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November took the Leadership Central Penn class to the Central Columbia School District’s office for an education round table with superintendents Harry Mathias (Central Columbia), Dr. Donald Wheeler (Bloomsburg), Cynthia Jenkins (Millville) and Director of Curriculum for Berwick, Bob Croop, Jr. The educational leaders had four questions on the agenda, but it became apparently quickly that the LCP class was going the hijack the morning as it continuously challenged the panel on topics ranging from educational innovations, “new’ math, technology in the classroom, property taxes, family school life balance, and the ever changing challenges of teaching the next generation. The panel held its own, and the passion they use every day to meet these challenges and more as they educate our young people was evident.
The class was treated to lunch with a wonderful menu of fresh baked yeast rolls, hot soup and perfectly dressed salad prepared by students from Columbia Montour Area Vocational Technical School. Lunch was delivered and executed under the guidance of Joseph Edmondson, director of food preparation education at CMVT.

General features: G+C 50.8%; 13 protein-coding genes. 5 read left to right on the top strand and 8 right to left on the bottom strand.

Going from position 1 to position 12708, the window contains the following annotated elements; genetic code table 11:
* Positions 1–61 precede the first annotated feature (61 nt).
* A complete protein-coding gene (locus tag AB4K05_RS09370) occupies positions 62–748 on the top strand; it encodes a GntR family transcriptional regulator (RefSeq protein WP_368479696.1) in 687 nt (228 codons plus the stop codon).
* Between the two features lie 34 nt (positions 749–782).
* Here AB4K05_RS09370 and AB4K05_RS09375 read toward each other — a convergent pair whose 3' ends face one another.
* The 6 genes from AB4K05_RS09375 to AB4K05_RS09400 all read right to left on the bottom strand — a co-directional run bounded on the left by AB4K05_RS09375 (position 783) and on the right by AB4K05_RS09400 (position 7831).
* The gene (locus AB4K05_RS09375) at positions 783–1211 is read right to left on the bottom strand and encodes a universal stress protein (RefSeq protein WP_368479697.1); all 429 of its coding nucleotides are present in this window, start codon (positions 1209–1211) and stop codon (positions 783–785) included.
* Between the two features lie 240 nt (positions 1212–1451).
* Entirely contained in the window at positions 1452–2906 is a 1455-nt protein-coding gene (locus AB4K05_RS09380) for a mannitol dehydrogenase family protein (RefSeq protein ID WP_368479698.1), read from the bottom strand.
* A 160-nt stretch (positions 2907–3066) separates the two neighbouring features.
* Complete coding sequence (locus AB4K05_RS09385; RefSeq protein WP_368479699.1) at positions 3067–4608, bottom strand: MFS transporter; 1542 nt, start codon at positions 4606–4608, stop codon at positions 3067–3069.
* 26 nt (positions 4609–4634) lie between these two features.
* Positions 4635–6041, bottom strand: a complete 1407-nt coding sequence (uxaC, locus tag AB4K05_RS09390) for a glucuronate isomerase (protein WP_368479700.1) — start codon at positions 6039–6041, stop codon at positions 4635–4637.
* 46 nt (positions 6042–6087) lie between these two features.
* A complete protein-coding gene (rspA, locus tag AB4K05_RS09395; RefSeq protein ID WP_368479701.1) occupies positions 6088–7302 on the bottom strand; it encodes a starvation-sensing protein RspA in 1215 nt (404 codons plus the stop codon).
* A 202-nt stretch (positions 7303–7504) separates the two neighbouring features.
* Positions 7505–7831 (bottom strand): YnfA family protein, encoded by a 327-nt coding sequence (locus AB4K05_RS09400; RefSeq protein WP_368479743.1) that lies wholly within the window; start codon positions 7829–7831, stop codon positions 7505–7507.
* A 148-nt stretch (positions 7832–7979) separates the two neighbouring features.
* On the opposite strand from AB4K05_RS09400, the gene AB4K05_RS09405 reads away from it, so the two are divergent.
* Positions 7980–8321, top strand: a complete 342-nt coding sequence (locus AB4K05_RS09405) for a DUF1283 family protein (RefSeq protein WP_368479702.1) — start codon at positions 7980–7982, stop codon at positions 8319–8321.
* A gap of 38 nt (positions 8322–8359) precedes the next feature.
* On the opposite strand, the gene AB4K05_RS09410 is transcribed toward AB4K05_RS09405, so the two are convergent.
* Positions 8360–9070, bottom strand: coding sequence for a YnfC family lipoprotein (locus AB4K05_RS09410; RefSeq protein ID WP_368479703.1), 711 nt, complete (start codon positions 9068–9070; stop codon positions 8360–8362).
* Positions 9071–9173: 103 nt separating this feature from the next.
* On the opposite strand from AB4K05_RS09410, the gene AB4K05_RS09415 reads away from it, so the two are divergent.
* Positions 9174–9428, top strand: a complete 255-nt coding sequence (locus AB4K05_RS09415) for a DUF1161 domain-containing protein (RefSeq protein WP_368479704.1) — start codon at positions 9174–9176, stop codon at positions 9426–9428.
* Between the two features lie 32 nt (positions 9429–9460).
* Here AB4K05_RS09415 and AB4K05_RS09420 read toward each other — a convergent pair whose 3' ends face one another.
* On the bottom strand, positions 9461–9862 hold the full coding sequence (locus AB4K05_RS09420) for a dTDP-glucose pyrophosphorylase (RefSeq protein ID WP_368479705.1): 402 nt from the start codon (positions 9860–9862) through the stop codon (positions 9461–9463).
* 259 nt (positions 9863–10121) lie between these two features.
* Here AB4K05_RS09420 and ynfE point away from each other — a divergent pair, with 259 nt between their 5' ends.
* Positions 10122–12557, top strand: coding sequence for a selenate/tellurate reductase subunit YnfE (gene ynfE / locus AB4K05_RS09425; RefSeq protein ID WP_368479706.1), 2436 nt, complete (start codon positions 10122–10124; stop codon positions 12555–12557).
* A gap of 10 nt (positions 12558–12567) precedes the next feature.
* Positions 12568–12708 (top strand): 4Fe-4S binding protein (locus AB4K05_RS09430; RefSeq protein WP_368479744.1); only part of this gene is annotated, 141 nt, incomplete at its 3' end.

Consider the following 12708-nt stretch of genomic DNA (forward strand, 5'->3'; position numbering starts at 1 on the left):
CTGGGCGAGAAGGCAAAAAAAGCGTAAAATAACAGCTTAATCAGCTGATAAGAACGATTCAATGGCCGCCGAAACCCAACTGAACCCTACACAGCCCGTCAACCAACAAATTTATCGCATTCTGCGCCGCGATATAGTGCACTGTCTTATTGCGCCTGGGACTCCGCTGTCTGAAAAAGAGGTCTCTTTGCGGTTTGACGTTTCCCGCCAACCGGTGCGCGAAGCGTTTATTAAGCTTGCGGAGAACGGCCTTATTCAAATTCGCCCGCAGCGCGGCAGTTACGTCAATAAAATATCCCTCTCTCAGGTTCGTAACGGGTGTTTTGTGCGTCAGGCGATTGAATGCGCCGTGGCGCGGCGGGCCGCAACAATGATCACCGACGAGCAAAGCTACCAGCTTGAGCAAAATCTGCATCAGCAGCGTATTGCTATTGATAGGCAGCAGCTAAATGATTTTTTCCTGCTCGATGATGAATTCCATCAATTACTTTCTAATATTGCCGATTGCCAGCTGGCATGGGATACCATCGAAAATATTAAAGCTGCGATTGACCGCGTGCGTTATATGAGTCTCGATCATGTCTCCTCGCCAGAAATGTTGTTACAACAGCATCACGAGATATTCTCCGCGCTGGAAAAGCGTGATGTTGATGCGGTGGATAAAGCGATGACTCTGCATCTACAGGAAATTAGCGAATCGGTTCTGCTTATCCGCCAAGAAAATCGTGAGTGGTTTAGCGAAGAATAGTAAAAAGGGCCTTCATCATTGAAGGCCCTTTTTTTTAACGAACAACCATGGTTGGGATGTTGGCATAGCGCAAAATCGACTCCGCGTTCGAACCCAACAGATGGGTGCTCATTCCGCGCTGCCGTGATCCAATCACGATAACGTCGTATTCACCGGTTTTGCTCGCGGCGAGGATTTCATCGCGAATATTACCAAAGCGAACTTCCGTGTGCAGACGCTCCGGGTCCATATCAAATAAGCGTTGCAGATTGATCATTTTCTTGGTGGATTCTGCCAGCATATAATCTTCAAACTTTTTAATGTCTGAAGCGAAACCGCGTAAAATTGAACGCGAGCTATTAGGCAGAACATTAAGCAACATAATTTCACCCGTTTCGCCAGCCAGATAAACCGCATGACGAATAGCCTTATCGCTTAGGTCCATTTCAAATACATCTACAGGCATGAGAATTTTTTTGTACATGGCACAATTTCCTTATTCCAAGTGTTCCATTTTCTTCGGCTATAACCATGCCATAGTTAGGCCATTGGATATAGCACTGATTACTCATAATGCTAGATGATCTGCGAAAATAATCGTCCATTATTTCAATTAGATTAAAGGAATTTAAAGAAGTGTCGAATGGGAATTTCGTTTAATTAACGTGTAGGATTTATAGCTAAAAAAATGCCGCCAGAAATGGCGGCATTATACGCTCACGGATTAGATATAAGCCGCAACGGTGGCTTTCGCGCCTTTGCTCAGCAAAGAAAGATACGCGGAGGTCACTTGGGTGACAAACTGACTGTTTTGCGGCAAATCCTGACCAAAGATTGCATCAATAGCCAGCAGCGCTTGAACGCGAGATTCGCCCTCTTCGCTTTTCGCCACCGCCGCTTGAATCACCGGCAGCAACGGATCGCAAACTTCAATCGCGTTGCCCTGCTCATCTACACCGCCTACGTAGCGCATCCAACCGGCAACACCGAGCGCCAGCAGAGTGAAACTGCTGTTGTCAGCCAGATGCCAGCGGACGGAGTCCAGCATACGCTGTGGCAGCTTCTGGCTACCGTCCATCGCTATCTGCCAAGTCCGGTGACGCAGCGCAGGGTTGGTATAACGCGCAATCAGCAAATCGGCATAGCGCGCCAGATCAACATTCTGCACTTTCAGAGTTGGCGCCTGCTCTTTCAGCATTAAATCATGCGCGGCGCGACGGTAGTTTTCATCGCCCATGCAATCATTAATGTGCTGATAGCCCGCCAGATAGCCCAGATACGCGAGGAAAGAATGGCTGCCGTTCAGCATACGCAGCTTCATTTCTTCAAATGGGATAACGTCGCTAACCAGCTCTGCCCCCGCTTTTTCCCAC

After lunch the class welcomed two more guests, Dr. Kim Bolig of Bloomsburg University’s STEM Education Center, and Diana Verbeck, executive director of the Danville Child Development Center. The class saw Powerpoints about the wonderful empowering education being done for young girls and boys, through STEEM Magnet programs at BU. STEM jobs are in great demand and growing in our economy, and this program is meeting the challenges of engaging and exciting young people about the possibilities in these future careers.
As we look to the future, we learned that we need to start planning for that as early as six weeks of age — yes you read that right, six weeks, according to a presentation by Verbeck. Research in neurodevelopment shows that early brain stimulation correlates to success later in life, and it has been widely debated, but the passion of Verbeck and others in the early childhood education field was very evident throughout the presentation. They believe in development through play and tactile education, and the earlier the better. Offering these opportunities to all families regardless of socioeconomic status is imperative and has been echoed by industry leaders and government officials.
One can’t call it a day at Central Columbia without taking a walk on the Career Pathway. Students at this high school have a rare and unique educational experience to begin their career education in ninth grade. You want to be an Engineer; you start on the college prep Engineering, Manufacturing, and Industrial Technology pathway. Four other pathways exist:
- Human Services
- Arts and Communications,
- Business, Finance, Marketing, and Information Technology
- Agri-Science, Science and Health
Students must pick one to focus on as well as a secondary pathway to study. This allows students to get a variety of experiences before making life altering career and college choices. The program is unlike any that any member of the class had experienced before, and it almost made some want to go back to high school.